If you are experiencing a dental emergency while pregnant, you should see your dentist as soon as possible. Never ignore dental pain, especially during your pregnancy. The pain will cause increased stress on your baby as well as yourself. It is also important to not allow any infection to spread. This can cause fever, spread bacteria to your child, and cause fetal distress.
If dental treatment is necessary, a local anesthetic can be used in monitored amounts but will still be enough to make you comfortable. When you are comfortable, the amount of stress on you and the baby is reduced. Also, the more comfortable you are, the easier it is for the anesthesia to work. If antibiotics are necessary to fight dental infection, the choices include penicillin, amoxicillin, and clindamycin. These have been classified to be safe for you and your baby while taking care of the infection.
What If Toothpaste Sickens Your Stomach?
Pregnancy sickness is an individualized event. For many, it could be the smell of mayonnaise, while it could be toothpaste for others. If this occurs, try a few different flavors and brands to find the one that does not trigger your nauseousness. It is important to continue brushing your teeth and maintaining dental hygiene while pregnant. Not only will it hold back any tooth decay, but it will also help control pregnancy gingivitis.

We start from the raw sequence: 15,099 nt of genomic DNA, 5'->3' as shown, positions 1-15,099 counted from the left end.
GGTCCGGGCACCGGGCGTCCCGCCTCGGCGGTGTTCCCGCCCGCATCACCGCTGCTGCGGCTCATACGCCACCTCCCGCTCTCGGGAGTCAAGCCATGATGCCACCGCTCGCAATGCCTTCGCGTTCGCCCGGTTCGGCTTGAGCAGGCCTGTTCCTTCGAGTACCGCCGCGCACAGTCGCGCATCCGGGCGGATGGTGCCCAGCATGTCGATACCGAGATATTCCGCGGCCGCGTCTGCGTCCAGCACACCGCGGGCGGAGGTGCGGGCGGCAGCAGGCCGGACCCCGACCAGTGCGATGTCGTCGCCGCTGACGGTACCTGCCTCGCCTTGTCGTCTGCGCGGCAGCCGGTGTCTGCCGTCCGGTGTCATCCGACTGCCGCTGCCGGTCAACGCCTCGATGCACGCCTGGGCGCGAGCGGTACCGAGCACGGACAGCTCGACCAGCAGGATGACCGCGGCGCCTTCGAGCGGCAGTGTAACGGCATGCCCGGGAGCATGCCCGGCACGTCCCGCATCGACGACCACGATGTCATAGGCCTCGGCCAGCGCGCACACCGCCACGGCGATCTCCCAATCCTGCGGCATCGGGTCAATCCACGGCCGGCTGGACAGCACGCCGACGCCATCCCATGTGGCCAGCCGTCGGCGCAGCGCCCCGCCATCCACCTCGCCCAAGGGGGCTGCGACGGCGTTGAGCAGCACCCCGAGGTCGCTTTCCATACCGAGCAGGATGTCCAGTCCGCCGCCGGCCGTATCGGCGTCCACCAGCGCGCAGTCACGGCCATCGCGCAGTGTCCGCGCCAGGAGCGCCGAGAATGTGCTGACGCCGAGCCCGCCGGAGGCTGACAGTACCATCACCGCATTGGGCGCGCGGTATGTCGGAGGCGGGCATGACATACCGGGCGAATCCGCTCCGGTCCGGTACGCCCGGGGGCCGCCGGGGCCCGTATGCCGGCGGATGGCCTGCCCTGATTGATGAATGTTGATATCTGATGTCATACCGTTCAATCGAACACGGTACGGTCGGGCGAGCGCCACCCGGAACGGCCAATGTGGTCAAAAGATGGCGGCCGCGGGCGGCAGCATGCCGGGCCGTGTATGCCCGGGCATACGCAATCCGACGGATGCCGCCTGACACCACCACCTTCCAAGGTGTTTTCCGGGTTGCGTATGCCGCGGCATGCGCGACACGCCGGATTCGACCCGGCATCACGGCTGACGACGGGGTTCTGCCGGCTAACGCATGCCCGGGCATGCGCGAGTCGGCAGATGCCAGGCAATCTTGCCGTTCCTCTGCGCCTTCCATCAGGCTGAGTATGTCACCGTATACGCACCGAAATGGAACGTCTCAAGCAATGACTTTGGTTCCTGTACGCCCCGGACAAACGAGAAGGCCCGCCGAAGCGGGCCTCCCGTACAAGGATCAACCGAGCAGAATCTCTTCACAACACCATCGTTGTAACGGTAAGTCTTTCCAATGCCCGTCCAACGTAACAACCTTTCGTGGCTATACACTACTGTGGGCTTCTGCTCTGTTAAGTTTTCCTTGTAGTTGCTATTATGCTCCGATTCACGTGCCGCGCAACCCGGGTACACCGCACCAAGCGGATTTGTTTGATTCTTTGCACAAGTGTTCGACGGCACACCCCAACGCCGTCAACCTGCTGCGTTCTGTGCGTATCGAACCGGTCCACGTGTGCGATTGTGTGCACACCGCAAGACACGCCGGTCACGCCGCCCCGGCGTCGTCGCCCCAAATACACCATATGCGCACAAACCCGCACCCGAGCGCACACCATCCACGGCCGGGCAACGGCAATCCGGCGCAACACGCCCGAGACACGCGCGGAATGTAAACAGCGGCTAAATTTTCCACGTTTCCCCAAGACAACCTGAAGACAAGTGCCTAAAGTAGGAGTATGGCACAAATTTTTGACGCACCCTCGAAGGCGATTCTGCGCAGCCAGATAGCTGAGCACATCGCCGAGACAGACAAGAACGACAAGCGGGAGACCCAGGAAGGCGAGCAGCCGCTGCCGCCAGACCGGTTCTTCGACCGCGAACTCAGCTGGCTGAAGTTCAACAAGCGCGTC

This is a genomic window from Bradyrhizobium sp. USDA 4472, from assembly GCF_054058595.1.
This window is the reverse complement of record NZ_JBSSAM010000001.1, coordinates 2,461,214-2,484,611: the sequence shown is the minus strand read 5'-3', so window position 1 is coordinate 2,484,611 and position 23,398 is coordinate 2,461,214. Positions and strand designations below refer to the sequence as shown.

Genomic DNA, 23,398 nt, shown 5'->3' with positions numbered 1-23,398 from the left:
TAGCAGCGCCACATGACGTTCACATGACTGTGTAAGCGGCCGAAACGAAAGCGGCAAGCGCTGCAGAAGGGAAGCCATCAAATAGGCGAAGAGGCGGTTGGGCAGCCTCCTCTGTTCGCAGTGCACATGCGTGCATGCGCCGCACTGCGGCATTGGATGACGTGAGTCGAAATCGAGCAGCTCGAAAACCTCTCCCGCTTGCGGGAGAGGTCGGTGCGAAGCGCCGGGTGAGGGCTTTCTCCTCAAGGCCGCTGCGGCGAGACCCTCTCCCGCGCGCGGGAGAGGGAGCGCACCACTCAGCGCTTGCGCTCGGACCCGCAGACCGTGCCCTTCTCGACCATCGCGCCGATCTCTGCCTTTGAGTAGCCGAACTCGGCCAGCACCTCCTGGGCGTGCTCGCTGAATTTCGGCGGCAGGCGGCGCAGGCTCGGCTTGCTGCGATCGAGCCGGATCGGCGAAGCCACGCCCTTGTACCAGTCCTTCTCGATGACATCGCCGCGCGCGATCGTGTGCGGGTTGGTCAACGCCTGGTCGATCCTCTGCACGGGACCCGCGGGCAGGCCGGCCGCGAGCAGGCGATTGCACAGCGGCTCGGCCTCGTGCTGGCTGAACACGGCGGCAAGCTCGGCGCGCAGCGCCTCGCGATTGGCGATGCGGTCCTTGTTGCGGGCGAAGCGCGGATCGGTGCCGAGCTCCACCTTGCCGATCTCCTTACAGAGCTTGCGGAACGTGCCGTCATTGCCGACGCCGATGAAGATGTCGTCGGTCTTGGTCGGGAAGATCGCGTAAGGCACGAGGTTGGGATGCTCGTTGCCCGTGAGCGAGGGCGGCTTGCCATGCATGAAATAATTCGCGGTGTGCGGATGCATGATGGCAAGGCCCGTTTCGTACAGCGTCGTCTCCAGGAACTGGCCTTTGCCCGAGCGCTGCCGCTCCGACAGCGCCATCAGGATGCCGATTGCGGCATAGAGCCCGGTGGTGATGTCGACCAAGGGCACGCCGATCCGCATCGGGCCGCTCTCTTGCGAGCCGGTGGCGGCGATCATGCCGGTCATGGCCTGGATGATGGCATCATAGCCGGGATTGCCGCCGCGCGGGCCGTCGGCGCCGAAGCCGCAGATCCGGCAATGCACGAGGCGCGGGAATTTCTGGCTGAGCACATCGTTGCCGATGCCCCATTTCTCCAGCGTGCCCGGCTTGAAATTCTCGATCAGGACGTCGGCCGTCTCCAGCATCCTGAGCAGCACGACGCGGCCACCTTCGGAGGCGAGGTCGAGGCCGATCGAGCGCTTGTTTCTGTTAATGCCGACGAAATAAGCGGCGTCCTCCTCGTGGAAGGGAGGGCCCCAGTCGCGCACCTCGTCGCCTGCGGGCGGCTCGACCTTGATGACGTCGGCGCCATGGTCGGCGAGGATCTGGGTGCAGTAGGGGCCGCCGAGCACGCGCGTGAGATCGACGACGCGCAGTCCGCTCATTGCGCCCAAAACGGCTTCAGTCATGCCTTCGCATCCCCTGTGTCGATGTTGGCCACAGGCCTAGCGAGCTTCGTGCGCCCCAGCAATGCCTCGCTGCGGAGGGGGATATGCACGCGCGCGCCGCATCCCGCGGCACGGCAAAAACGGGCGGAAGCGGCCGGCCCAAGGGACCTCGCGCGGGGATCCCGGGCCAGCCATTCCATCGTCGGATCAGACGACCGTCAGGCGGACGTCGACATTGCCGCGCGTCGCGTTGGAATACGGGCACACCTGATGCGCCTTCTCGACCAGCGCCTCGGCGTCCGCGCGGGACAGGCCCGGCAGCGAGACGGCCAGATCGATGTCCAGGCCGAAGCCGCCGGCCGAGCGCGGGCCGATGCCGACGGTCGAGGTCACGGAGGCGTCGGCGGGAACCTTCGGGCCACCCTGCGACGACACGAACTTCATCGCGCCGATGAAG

How to prevent dental issues?
Below you will find tips to keep your teeth and gum tissues healthy:
- Brush your teeth with a fluoride toothpaste at least twice a day and floss once per day. Use a soft-bristle toothbrush. Routine brushing and flossing can help remove plaque and help keep your teeth and gum tissues healthy.
- If you have trouble brushing your teeth due to vomiting, use antacids or rinse your mouth often with a mixture of 1 teaspoon baking soda in 1 cup of water. Regular rinsing can help to reduce the level of acid in your mouth. Antacids are medications that help neutralize stomach acid. But do not take any medications without talking to your doctor to make sure it is safe for you and the baby.
- See your dentist for a routine dental checkup every six months, even during pregnancy. At your dental visit, make sure to tell your dentist that you are pregnant.
- Eat healthy foods and limit sugary foods. Healthy foods can include fruits and vegetables, lean meat, whole-grain bread and pasta, and low-fat dairy products. Limit sugary foods and drink water instead of sugary drinks. Eating healthy foods will help give you and your baby the important nutrients you need. Your baby’s teeth will start developing between 3 and 6 months of pregnancy. Nutrients like calcium, protein, phosphorus, and vitamins A, C and D, help your baby’s teeth grow healthy.
- Do not smoke.
After I Give Birth, Will Dental Work Affect Nursing?
Studies have shown that about 1% of any medication you take is excreted in a woman’s breast milk. This is a small amount, but You should discuss this with your dentist or physician to ensure your baby’s safety.
Can I Whiten My Teeth During Pregnancy?
Pregnancy Dental Questions Conclusion
It is important to remember to keep asking questions during your pregnancy. There are so many new things happening to a pregnant woman’s body. Being informed can help make everything go smoothly. You need to know the difference between the facts and the myths in case a dental emergency arises. The most important thing for you is to maintain your child’s health and make informed decisions while dealing with any dental issue.